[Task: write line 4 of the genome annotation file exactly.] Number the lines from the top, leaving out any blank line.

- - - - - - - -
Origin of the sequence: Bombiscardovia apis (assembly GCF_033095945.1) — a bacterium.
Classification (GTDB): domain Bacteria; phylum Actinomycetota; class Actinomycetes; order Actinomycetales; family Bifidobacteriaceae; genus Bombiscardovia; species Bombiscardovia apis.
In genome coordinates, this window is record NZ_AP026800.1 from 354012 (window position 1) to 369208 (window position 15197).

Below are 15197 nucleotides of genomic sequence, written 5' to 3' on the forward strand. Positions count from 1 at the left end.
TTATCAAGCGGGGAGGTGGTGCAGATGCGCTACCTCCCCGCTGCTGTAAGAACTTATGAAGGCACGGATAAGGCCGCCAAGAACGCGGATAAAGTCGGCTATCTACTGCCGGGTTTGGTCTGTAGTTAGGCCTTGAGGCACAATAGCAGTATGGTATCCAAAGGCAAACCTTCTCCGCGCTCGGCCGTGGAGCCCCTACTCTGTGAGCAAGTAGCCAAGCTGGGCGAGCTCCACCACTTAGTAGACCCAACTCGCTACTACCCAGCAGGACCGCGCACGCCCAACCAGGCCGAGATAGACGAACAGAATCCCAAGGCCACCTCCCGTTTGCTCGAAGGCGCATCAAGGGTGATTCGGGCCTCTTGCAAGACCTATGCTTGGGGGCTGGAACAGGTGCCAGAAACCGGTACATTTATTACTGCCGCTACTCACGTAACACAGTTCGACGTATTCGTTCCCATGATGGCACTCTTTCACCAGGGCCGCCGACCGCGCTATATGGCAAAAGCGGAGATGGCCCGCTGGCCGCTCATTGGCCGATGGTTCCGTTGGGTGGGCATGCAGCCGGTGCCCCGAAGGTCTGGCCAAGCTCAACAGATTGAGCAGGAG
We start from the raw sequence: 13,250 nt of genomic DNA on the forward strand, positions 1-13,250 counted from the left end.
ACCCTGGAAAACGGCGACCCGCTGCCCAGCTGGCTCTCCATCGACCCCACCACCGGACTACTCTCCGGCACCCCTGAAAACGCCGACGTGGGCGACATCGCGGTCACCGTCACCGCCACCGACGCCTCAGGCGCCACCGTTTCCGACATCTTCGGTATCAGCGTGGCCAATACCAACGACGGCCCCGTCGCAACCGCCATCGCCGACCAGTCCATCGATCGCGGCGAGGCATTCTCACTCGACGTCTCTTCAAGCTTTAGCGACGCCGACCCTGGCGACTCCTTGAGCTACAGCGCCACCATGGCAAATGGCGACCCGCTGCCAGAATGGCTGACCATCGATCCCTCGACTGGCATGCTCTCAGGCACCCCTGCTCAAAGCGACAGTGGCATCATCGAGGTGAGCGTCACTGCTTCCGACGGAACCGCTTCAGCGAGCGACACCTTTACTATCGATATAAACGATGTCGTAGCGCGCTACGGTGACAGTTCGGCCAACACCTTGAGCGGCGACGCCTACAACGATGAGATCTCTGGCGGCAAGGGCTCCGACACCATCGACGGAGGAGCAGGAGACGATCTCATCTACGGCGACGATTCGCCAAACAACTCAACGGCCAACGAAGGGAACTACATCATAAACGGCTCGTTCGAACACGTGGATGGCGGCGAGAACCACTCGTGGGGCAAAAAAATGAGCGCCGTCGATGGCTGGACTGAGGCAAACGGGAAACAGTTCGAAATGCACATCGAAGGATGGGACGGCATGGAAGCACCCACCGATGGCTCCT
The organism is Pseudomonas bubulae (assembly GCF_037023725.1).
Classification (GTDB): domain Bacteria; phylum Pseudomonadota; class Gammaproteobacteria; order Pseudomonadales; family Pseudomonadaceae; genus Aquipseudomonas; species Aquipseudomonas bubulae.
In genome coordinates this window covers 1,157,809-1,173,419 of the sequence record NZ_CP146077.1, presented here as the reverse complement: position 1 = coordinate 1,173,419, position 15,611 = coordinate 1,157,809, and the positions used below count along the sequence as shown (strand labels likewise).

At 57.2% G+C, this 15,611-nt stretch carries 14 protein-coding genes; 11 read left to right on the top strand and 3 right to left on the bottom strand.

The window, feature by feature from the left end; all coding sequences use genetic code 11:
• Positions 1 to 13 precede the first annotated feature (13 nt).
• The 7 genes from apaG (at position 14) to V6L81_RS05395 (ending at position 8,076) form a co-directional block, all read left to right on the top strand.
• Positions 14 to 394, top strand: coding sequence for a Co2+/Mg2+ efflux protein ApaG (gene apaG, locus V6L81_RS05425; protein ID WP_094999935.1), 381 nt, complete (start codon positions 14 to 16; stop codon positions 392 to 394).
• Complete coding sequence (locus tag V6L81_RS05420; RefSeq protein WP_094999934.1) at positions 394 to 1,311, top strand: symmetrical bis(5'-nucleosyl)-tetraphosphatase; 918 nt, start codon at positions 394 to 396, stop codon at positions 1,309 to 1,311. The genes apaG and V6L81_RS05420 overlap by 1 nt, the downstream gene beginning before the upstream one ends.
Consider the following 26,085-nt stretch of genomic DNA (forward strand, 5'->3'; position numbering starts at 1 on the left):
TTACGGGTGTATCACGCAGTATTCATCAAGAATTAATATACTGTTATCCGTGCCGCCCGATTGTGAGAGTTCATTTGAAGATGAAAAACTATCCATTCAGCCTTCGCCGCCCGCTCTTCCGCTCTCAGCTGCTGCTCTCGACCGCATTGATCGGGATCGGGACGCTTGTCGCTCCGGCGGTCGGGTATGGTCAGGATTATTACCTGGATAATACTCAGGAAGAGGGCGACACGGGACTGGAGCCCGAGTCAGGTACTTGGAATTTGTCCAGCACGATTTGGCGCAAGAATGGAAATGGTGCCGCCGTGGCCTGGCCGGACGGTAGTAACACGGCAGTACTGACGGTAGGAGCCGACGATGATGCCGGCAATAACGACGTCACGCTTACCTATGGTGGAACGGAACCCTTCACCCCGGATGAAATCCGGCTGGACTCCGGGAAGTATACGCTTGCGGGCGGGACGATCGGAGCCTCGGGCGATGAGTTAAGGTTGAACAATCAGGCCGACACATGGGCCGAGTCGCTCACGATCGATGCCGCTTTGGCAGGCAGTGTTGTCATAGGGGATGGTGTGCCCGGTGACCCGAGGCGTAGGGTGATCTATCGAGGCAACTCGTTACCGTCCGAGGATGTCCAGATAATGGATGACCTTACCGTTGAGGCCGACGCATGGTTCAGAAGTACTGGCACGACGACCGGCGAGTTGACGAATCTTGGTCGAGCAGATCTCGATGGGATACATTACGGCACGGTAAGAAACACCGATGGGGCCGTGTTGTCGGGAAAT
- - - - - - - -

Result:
Below are 15197 nucleotides of genomic sequence, written 5' to 3' on the forward strand. Positions count from 1 at the left end.